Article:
Friday, January 7, 2011
Alternative Meds/Traditional Chinese Medicine
According to legend, Traditional Chinese Medicine (TCM) was invented 4,500 years ago by Huangdi, known as the Yellow Emperor, in collaboration with his physician.
To better understand this type of medicine, which is increasingly popular with Westerners, I visited China a decade ago.
On my trip, a TCM practitioner took me on a tour of one of the country's hospitals. In contrast to the smell of disinfectant encountered in American hospitals, wonderful aromas greet you when you enter a TCM hospital. Similarly, while the pharmacy occupies a small part of the first floor of many hospitals in the U.S., the pharmacy is the first floor of a TCM hospital. Shelf after shelf in the pharmacy hold the ingredients of Traditional Chinese remedies: herbs, animal parts, and chemicals.
Ingredients New to Westerners
Seahorses are considered a key ingredient in treatments for a number of conditions, ranging from impotence to heart disease. Rhinoceroses have been hunted to near extinction in order to acquire their prized horns, which are then ground into a powder, and used for a variety of ailments. Shark fins cooked in soup are thought to cure cancers. Tiger bones were used to treat arthritis until tigers were on the verge of extinction, so the Chinese government banned their use in 1993. Popular herbal ingredients include gingko biloba and ginseng.
During my tour of the hospital, I entered a patient's room and watched a Chinese practitioner as he sat on the bed next to the patient and administered a concoction of TCM ingredients. While Western medicine often treats patients with a single pill for a specific ailment, Traditional Chinese treatments consist of a tea with 10 to 20 separate ingredients.
I was very impressed by the “hands on” approach and the obvious caring relationship between the patient and the physician. But I was very surprised to see an intravenous pole at the other end of the bed with the modern antibiotic Amoxicillin being infused into the patient. I asked the doctor about this apparent incongruity.
“Here in China, we use the best of the West and the best of the East,” he said. I learned that treatments for serious medical conditions like cancer and heart disease are very similar to those used in the United States. However, for day to day preventive care, the Chinese take a different approach.
Examining Chi, Yin, and Yang
When a TCM practitioner is examining a patient, he will look at the hands, tongue, eyes, and skin of a person. In this way, he is looking at the patient's chi, or vital force. Chinese doctors are concerned about the flow of chi, and look for signs that it may be interrupted.
They also examine the balance of opposing forces in the body, the yin and yang. Yin is thought to be wet, slow, soft, and tranquil, and often described as a feminine force. By contrast, yang is hot, hard, dry, and aggressive, traditionally masculine attributes. In examining the balance of these forces, Chinese doctors may conclude that the patient's chi is not flowing properly. Over four millennia, they have come up with many ways to correct such imbalances.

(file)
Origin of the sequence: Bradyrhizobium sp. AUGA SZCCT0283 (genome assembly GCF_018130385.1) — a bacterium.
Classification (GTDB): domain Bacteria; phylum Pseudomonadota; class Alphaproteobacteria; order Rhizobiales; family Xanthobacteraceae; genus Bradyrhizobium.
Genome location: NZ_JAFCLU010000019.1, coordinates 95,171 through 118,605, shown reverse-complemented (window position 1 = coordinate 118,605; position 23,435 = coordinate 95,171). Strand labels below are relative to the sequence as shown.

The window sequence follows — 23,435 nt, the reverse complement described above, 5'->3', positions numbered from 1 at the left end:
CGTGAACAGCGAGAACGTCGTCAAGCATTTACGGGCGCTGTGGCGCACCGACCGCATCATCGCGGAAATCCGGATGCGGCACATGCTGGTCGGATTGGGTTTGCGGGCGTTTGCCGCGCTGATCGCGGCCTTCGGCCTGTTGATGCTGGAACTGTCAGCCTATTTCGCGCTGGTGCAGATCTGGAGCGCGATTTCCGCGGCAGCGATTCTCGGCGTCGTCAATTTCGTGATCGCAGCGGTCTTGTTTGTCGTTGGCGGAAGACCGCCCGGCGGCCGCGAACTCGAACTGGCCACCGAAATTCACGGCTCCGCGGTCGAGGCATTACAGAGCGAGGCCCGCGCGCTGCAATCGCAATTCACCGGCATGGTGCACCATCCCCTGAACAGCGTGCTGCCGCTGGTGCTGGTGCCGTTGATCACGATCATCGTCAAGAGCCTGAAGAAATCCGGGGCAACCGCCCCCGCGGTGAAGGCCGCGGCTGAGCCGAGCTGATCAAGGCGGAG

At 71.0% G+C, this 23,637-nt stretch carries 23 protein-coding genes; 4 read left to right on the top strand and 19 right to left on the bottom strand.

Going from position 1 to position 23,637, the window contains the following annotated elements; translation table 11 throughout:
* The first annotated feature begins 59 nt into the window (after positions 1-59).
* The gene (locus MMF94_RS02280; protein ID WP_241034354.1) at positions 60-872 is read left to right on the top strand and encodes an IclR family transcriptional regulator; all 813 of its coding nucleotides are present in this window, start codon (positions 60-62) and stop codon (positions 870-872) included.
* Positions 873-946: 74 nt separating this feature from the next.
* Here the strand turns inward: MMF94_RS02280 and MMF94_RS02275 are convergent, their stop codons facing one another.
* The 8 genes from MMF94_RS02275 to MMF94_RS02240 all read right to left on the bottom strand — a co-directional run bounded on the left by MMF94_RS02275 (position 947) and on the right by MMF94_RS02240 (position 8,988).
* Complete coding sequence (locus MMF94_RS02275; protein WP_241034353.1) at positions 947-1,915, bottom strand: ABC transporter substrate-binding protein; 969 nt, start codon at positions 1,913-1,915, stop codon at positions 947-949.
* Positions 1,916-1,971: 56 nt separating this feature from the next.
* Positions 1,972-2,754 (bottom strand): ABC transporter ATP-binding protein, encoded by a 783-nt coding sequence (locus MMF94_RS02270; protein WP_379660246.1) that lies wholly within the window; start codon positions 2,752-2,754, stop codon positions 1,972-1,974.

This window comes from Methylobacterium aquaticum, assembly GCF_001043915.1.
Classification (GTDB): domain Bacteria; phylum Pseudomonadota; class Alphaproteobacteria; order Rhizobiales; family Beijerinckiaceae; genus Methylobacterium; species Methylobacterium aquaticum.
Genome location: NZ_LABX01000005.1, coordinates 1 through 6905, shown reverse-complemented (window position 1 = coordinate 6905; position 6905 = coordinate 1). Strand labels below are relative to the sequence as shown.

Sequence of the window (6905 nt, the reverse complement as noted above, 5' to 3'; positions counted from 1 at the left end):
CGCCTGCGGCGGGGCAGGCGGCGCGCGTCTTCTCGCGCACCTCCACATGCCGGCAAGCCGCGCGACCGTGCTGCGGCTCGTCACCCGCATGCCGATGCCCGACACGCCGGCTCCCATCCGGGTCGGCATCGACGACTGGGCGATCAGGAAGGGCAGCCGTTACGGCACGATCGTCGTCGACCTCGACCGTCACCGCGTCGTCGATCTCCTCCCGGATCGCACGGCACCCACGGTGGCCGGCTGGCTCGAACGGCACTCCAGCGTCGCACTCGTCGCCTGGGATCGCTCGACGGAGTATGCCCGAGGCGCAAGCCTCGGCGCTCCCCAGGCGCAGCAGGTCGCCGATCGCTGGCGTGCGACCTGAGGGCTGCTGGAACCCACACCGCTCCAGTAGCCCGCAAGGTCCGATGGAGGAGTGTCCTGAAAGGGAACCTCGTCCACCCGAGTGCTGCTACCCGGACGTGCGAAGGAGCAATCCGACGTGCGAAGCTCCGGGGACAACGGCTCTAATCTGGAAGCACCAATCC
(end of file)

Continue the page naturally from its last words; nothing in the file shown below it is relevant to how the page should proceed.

Acupuncture and Acupressure
One TCM treatment is acupuncture. The Chinese believe that chi flows along meridians in the body, and that placement of acupuncture needles at specific points along these meridians can help restore the flow of chi, bringing yin and yang into proper balance. A few years ago, the National Institutes of health convened a consensus conference on acupuncture. It found support among American physicians for using acupuncture to treat specific conditions such as headaches and arthritic pain. Today, the practice is used with varying degrees of success. Fortunately, there is very little risk from having acupuncture as long as the needles are sterilized or disposable.
In addition to acupuncture, a TCM practitioner can use acupressure, which is pressure placed at specific points along the same meridians that are used in acupuncture. Other treatments include cupping, where a heated cup is placed over the skin; moxibustions, the burning of herbs close to acupuncture meridians; massage; and qigong, a combination of breathing and meditation exercises.
So, do I recommend that you try Traditional Chinese Medicine? For serious medical conditions, I would seek a physician trained in the latest Western medical practices. I believe that the main danger of seeking out TCM is that a patient might postpone receiving proven modern treatments for treatable conditions. But for those who want to see how their chi is doing, or whether their yin and yang are in balance, there is very little danger in trying Traditional Chinese Medicine.
Dr. Edward L. Schneider headed the largest private center for research and education on aging, the Andrus Gerontology Center of the University of Southern California from 1986 to 2004. He is now Dean Emeritus of the Leonard Davis School of Gerontology and Professor of Medicine at the USC Keck School of Medicine. Dr. Schneider has written or co-written 14 books, including Ageless: Take Control of Your Age & Stay Youthful for Life, and published more than 180 scientific articles on topics related to aging.